06 November 2018
At 1500hrs UTC on 5 November, Jean-Luc Van Den Heede advised Golden Globe Race organisers that his Rustler 36 Matmut had been knocked down badly to about 150° which had damaged the connecting bolt attachment to the mast that holds all four lower shrouds.
The mast was not in danger of falling, but it was not securely tensioned. The bolt has slipped 5cm down in the mast section and slackened the rigging.
Race leader Jean-Luc Van Den Heede is currently facing one of his biggest tests so far. In a 2-minute conversation with Race HQ in Les Sables d’Olonne today he spoke about 65 knots winds and 11 metre seas. He is now within 1,900 miles of Cape Horn, which the Frenchman expects to round on 21 November.
The 73-year old race Frenchman from Les Sables d’Olonne is now running downwind with no sails until conditions improve. He will then effect a repair that will allow him to hoist sail again and make for Valparaiso, Chile where he will make a permanent repair.
Jean Luc was not injured during the knock-down, and has not requested assistance yet, confident that he can make Valparaiso safely. This will mean that he will move to the Chichester Class once he makes that port to effect repairs.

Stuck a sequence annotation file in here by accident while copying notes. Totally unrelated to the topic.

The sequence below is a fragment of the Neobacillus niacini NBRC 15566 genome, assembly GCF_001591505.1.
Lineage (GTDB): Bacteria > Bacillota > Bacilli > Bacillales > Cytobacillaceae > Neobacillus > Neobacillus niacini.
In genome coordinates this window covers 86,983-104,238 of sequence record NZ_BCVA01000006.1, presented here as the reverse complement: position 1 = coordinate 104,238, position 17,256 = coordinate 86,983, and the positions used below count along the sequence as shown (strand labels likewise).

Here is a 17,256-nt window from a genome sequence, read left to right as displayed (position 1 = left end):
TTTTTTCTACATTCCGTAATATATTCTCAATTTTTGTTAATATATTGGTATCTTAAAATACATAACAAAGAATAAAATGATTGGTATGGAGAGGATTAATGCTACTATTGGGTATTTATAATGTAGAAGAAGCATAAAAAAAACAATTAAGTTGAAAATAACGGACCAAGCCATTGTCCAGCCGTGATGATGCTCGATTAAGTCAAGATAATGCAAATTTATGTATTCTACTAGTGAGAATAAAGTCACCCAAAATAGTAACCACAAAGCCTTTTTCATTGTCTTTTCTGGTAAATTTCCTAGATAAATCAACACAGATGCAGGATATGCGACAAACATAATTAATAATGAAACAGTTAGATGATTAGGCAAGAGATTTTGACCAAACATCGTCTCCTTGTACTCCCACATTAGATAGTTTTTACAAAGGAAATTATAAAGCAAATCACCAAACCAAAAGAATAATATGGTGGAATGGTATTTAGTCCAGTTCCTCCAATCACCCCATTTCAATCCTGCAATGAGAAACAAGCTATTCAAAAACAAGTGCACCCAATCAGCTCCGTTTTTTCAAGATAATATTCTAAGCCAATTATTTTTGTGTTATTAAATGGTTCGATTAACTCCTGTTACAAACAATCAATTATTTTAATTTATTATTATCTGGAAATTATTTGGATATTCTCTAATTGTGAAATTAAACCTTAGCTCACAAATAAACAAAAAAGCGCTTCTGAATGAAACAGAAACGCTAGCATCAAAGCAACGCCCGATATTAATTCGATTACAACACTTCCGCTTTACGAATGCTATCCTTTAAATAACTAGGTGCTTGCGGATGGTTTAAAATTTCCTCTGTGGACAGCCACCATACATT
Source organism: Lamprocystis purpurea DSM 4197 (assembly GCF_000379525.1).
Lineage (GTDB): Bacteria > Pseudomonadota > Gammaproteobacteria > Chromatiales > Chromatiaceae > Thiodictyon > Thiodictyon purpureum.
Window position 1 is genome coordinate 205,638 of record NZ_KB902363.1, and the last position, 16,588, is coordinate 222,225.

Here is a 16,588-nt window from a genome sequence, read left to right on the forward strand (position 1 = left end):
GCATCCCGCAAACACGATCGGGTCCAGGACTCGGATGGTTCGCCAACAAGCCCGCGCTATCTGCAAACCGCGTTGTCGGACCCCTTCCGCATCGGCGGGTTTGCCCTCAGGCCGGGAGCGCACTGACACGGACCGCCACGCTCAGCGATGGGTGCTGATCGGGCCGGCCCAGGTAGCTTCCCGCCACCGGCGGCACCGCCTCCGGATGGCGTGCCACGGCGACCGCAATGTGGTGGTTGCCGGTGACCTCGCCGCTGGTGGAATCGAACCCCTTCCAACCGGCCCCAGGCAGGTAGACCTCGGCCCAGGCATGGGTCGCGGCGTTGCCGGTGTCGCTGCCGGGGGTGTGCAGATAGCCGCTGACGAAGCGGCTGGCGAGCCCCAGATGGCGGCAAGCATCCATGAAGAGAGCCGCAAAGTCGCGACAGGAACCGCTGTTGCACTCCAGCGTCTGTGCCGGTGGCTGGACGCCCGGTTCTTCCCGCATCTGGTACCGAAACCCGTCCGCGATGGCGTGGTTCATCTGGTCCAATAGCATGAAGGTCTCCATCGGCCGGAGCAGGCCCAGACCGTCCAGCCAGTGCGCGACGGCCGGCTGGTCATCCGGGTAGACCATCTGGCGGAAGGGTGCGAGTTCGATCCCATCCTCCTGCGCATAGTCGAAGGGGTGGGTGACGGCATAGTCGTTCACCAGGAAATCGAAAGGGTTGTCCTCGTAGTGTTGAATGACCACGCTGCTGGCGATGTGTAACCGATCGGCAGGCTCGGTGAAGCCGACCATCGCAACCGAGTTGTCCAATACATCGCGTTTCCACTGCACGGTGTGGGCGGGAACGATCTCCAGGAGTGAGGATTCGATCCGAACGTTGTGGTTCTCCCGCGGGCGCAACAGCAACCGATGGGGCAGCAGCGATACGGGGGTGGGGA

This is not a code orange situation for Jean-Luc, who is well in control of the situation.
Meanwhile, last placed runners Australian Mark Sinclair and Russian Igor Zaretskiy, now a whole ocean apart from Jean-Luc’s Rustler 36 Matmut. Zaretskiy, who has had his problems fixing a broken forestay and suffering hand sores, has chalked up an average VMG of just 2.1 knots over the past two months.
Sinclair is clearly getting much more enjoyment from his solitude, but still, his average VMG over the same period is only 2.3 knots. Last week he took time out to track down and photograph Gregor McGuckin’s abandoned yacht Hanley Energy Endurance. “Still afloat and emitting an AIS signal” he reported to Race HQ.
Sinclair expects to reach the Boatshed.com Hobart film gate on Saturday 8 December.
By then both Van Den Heede and second placed Australian-born Dutchman Mark Slats are likely to have rounded Cape Horn and heading north up the Atlantic.